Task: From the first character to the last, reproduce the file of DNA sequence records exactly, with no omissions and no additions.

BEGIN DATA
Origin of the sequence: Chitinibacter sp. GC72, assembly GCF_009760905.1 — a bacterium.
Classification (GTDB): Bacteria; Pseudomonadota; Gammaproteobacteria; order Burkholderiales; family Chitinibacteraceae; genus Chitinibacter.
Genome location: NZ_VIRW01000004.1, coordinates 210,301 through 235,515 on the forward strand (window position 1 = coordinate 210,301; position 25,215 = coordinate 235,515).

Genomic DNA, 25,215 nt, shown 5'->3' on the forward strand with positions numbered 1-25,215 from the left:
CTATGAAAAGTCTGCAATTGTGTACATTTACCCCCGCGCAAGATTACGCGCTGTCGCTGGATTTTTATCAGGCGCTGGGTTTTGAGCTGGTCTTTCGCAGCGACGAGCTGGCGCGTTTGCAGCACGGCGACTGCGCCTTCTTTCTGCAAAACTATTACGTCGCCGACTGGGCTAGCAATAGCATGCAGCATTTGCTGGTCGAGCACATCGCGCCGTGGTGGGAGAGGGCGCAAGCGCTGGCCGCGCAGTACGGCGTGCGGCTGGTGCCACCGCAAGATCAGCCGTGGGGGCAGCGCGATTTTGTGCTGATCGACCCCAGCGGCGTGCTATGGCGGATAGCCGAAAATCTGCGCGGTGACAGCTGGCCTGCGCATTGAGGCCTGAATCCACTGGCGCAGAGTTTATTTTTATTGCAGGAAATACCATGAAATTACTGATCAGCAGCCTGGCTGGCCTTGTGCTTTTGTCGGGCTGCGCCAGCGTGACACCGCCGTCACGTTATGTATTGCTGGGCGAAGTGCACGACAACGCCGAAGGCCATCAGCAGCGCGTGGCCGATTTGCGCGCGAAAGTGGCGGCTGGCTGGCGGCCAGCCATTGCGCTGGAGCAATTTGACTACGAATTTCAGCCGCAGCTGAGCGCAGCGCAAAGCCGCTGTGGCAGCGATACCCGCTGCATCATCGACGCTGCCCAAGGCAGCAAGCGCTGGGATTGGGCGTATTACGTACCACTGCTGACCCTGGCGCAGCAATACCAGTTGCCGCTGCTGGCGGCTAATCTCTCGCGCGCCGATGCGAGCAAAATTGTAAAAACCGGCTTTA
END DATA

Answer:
Origin of the sequence: Chitinibacter sp. GC72, assembly GCF_009760905.1 — a bacterium.
Classification (GTDB): Bacteria; Pseudomonadota; Gammaproteobacteria; order Burkholderiales; family Chitinibacteraceae; genus Chitinibacter.
Genome location: NZ_VIRW01000004.1, coordinates 210,301 through 235,515 on the forward strand (window position 1 = coordinate 210,301; position 25,215 = coordinate 235,515).

Genomic DNA, 25,215 nt, shown 5'->3' on the forward strand with positions numbered 1-25,215 from the left:
CTATGAAAAGTCTGCAATTGTGTACATTTACCCCCGCGCAAGATTACGCGCTGTCGCTGGATTTTTATCAGGCGCTGGGTTTTGAGCTGGTCTTTCGCAGCGACGAGCTGGCGCGTTTGCAGCACGGCGACTGCGCCTTCTTTCTGCAAAACTATTACGTCGCCGACTGGGCTAGCAATAGCATGCAGCATTTGCTGGTCGAGCACATCGCGCCGTGGTGGGAGAGGGCGCAAGCGCTGGCCGCGCAGTACGGCGTGCGGCTGGTGCCACCGCAAGATCAGCCGTGGGGGCAGCGCGATTTTGTGCTGATCGACCCCAGCGGCGTGCTATGGCGGATAGCCGAAAATCTGCGCGGTGACAGCTGGCCTGCGCATTGAGGCCTGAATCCACTGGCGCAGAGTTTATTTTTATTGCAGGAAATACCATGAAATTACTGATCAGCAGCCTGGCTGGCCTTGTGCTTTTGTCGGGCTGCGCCAGCGTGACACCGCCGTCACGTTATGTATTGCTGGGCGAAGTGCACGACAACGCCGAAGGCCATCAGCAGCGCGTGGCCGATTTGCGCGCGAAAGTGGCGGCTGGCTGGCGGCCAGCCATTGCGCTGGAGCAATTTGACTACGAATTTCAGCCGCAGCTGAGCGCAGCGCAAAGCCGCTGTGGCAGCGATACCCGCTGCATCATCGACGCTGCCCAAGGCAGCAAGCGCTGGGATTGGGCGTATTACGTACCACTGCTGACCCTGGCGCAGCAATACCAGTTGCCGCTGCTGGCGGCTAATCTCTCGCGCGCCGATGCGAGCAAAATTGTAAAAACCGGCTTTA